NZ Defence launches attack on climate change

By Shannon Jenkins

June 14, 2019

Climate change will “test the security and resilience of our community, our nation, the South Pacific, and the world,” New Zealand’s Minister of Defence, Ron Mark, said.

The New Zealand Ministry of Defence has highlighted the security threat of climate change in their new Defence Capability Plan.

It describes climate change as “one of the greatest security challenges for New Zealand defence in the coming decades”.

“The Pacific region, including New Zealand, will continue to be impacted by the intensifying impacts of climate change,” it said.

Our neighbour nation clearly views climate change as an issue that moves across sectors, acknowledging the relationship between well-being and environment in its recent well-being budget.

READ MORE: New Zealand’s well-being budget is a major policy innovation

The paper argues that climate change will have economic and cultural consequences that “intersect with a complex array of environmental and social issues”, which can give rise to low-level and more violent conflict.

The  New Zealand Defence Force (NZDF) will face a growing number of tasks if it ignores the strengthening links between climate change and security, the paper said. 

They need to be ready in order to respond to events of “decreasing predictability” and increasing frequency. 

Impacts of climate change on ocean and marine life, particularly in the Pacific and Southern Oceans, could lead to fishing vessels operating in new areas.

This includes international waters and New Zealand’s expansive search and rescue area.

Growth of the New Zealand Army to 6000 personnel, and improved capacity through the planned sealift and airlift capabilities, will ensure NZDF is prepared to respond.

Improved aerial surveillance and maritime domain awareness will also ensure that it is better informed about the implications of climate changes as they happen.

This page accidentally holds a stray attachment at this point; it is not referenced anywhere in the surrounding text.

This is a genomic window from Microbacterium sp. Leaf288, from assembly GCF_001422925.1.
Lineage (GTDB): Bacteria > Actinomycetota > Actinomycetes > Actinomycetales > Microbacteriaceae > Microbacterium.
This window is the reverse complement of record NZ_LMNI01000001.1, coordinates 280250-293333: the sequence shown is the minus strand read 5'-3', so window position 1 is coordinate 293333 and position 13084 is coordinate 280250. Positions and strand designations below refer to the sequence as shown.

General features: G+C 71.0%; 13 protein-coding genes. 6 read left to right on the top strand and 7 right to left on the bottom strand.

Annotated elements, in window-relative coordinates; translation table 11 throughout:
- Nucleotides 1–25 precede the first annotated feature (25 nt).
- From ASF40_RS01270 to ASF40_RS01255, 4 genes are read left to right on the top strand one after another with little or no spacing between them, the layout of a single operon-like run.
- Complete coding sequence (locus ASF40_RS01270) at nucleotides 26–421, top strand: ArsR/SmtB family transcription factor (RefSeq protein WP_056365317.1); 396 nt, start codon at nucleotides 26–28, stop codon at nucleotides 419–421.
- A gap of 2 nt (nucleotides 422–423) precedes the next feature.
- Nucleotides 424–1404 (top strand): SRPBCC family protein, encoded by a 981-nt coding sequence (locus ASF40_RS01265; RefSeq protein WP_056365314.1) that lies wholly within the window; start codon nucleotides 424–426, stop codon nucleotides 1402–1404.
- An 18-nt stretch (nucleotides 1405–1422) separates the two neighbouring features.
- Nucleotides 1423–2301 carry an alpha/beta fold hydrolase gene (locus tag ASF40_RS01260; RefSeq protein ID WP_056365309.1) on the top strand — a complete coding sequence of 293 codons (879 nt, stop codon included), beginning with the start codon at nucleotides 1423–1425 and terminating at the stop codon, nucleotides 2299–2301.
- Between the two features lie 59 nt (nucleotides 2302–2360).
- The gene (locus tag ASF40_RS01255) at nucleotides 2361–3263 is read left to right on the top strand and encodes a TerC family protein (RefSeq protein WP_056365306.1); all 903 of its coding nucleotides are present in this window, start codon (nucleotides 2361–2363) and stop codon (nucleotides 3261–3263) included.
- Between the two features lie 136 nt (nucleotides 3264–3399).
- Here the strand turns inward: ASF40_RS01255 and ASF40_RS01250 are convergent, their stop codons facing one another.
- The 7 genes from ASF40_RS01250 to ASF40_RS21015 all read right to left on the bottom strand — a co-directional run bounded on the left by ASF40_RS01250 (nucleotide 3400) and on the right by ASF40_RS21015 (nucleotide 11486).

An increase in the number of humanitarian assistance and disaster relief operations, increased likelihood of stability operations, and a larger number of search and rescue missions occurring across a broader geographical area are key issues, according to New Zealand Defence.

READ MORE: Coal and Defence leaders demand “drastic” climate action

They also identified a number of security, environmental and social impacts, which could lead to economic and political implications:

Security impacts

  • Rising temperatures
  • Melting ice
  • Sea level rise
  • Ocean acidification
  • Intensifying cyclones
  • More or less rainfall
  • Floods and droughts
  • Heatwaves

Environmental impacts  

  • Coral bleaching
  • Decreasing fish stocks and marine life
  • Coastal erosion
  • Increase in soil salinity
  • Unproductive land (non cultivable and eventually uninhabitable land)

Social, economic and political impacts

  • Loss of livelihood
  • Water and food scarcity
  • Increase in malnutrition
  • Loss of jobs/education opportunities
  • Loss of cultural identity
  • Damage to community infrastructure
  • Climate migration security implications
  • Human security challenges
  • Health-related crises
  • Resource competition (food and water security)
  • Violence from mismanaged adaptation or migration
  • Land disputes magnified by weak governance

Despite the Australian military supporting a shift to more sustainable options, and a former Chief of the Australian Defence Force calling for action, it seems that New Zealand has beat us to the bullet again.

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